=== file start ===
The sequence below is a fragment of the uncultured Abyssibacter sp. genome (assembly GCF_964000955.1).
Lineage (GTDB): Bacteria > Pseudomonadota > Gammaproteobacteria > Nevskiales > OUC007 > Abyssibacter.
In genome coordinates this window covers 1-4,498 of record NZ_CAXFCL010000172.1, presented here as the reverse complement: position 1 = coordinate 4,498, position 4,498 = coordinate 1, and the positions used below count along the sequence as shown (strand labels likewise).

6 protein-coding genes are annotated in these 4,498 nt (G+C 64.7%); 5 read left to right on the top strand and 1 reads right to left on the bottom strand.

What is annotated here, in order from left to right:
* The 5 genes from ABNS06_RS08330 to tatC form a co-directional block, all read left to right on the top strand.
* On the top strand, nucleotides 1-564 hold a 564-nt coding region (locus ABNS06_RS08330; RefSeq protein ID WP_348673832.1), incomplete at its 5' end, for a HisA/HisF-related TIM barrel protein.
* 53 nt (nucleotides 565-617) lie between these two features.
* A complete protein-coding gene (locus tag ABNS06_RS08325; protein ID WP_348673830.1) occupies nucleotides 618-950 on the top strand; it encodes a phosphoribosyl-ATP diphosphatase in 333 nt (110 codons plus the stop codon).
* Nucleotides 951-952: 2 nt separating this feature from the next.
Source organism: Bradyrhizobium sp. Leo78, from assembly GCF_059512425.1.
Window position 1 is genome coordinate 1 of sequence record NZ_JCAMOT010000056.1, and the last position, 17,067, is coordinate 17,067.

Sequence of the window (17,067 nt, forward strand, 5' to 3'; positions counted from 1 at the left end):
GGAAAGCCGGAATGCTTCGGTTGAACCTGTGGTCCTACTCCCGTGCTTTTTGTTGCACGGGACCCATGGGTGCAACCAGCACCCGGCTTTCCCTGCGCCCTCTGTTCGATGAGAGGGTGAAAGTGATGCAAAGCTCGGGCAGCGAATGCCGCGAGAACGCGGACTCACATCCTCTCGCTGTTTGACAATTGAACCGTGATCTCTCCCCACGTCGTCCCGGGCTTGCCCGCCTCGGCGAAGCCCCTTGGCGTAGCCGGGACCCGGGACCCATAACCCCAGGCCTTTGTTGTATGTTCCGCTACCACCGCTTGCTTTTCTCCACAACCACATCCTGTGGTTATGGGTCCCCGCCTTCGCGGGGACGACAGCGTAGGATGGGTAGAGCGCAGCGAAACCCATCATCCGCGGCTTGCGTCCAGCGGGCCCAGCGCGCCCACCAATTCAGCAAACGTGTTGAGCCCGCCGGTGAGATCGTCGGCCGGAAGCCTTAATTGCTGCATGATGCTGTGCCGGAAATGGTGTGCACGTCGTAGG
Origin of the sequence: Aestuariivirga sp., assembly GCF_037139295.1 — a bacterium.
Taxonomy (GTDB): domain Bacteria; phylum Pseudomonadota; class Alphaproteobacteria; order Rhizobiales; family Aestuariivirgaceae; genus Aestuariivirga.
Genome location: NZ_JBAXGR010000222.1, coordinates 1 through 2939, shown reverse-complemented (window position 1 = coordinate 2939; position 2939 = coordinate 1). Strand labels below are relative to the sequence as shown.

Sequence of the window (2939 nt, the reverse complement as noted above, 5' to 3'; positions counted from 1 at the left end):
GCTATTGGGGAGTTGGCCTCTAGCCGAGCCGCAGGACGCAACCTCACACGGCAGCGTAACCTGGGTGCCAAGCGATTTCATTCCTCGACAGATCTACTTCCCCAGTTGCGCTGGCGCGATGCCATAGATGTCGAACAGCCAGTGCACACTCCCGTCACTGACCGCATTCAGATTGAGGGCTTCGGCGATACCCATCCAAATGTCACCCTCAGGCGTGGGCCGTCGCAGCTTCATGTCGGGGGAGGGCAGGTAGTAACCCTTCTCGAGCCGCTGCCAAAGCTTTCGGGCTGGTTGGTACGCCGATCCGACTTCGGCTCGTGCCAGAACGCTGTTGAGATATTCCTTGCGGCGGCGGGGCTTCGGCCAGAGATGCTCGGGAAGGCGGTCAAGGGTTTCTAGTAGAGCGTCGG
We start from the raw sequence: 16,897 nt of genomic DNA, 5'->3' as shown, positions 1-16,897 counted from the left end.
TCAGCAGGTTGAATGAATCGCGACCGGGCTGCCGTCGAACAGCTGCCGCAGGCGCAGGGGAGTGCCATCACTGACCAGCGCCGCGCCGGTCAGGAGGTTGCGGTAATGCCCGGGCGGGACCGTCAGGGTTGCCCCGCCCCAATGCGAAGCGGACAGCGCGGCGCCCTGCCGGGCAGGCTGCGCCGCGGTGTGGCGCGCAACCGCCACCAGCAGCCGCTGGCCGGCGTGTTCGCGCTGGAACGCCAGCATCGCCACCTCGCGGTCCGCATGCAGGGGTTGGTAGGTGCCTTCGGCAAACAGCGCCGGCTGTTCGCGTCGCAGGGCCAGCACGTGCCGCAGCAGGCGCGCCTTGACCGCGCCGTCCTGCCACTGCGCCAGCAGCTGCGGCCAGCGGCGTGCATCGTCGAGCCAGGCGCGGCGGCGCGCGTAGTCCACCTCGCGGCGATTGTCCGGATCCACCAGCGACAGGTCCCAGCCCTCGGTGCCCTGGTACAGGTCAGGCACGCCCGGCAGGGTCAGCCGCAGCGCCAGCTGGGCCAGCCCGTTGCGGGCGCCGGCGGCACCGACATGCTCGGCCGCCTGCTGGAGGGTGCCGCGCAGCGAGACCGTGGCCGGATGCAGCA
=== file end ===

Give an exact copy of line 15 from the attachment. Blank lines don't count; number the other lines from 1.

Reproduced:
Origin of the sequence: Aestuariivirga sp., assembly GCF_037139295.1 — a bacterium.